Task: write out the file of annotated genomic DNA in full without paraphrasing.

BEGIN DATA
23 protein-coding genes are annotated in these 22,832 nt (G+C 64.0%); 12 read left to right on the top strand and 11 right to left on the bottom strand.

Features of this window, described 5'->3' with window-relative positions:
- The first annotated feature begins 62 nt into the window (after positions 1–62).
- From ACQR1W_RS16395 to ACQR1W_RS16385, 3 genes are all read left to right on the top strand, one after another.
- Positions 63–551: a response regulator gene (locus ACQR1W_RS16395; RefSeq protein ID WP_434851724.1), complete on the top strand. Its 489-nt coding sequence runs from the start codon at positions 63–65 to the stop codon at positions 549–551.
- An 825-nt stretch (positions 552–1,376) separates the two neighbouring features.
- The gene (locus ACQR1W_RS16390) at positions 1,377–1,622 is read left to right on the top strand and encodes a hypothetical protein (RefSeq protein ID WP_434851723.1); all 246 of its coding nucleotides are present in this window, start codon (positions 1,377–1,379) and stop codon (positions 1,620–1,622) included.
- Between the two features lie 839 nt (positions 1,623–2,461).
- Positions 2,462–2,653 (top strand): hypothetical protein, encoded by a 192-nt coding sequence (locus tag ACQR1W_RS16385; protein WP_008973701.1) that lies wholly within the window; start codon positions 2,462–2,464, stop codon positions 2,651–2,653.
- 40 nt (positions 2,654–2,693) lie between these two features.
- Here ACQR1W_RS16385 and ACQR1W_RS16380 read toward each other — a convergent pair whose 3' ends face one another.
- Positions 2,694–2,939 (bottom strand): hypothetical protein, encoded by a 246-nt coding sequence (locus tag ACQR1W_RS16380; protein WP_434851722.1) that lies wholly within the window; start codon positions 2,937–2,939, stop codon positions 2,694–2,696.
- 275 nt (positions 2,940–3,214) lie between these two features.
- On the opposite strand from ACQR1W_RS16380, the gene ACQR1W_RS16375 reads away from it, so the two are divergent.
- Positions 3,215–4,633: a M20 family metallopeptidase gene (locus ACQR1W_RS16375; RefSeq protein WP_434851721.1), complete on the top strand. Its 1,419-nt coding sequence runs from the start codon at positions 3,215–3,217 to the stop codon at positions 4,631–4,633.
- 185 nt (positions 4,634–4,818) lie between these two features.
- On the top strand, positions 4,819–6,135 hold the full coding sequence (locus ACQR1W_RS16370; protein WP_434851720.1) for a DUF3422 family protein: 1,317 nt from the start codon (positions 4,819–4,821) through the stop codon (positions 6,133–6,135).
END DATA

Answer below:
23 protein-coding genes are annotated in these 22,832 nt (G+C 64.0%); 12 read left to right on the top strand and 11 right to left on the bottom strand.

Features of this window, described 5'->3' with window-relative positions:
- The first annotated feature begins 62 nt into the window (after positions 1–62).
- From ACQR1W_RS16395 to ACQR1W_RS16385, 3 genes are all read left to right on the top strand, one after another.
- Positions 63–551: a response regulator gene (locus ACQR1W_RS16395; RefSeq protein ID WP_434851724.1), complete on the top strand. Its 489-nt coding sequence runs from the start codon at positions 63–65 to the stop codon at positions 549–551.
- An 825-nt stretch (positions 552–1,376) separates the two neighbouring features.
- The gene (locus ACQR1W_RS16390) at positions 1,377–1,622 is read left to right on the top strand and encodes a hypothetical protein (RefSeq protein ID WP_434851723.1); all 246 of its coding nucleotides are present in this window, start codon (positions 1,377–1,379) and stop codon (positions 1,620–1,622) included.
- Between the two features lie 839 nt (positions 1,623–2,461).
- Positions 2,462–2,653 (top strand): hypothetical protein, encoded by a 192-nt coding sequence (locus tag ACQR1W_RS16385; protein WP_008973701.1) that lies wholly within the window; start codon positions 2,462–2,464, stop codon positions 2,651–2,653.
- 40 nt (positions 2,654–2,693) lie between these two features.
- Here ACQR1W_RS16385 and ACQR1W_RS16380 read toward each other — a convergent pair whose 3' ends face one another.
- Positions 2,694–2,939 (bottom strand): hypothetical protein, encoded by a 246-nt coding sequence (locus tag ACQR1W_RS16380; protein WP_434851722.1) that lies wholly within the window; start codon positions 2,937–2,939, stop codon positions 2,694–2,696.
- 275 nt (positions 2,940–3,214) lie between these two features.
- On the opposite strand from ACQR1W_RS16380, the gene ACQR1W_RS16375 reads away from it, so the two are divergent.
- Positions 3,215–4,633: a M20 family metallopeptidase gene (locus ACQR1W_RS16375; RefSeq protein WP_434851721.1), complete on the top strand. Its 1,419-nt coding sequence runs from the start codon at positions 3,215–3,217 to the stop codon at positions 4,631–4,633.
- 185 nt (positions 4,634–4,818) lie between these two features.
- On the top strand, positions 4,819–6,135 hold the full coding sequence (locus ACQR1W_RS16370; protein WP_434851720.1) for a DUF3422 family protein: 1,317 nt from the start codon (positions 4,819–4,821) through the stop codon (positions 6,133–6,135).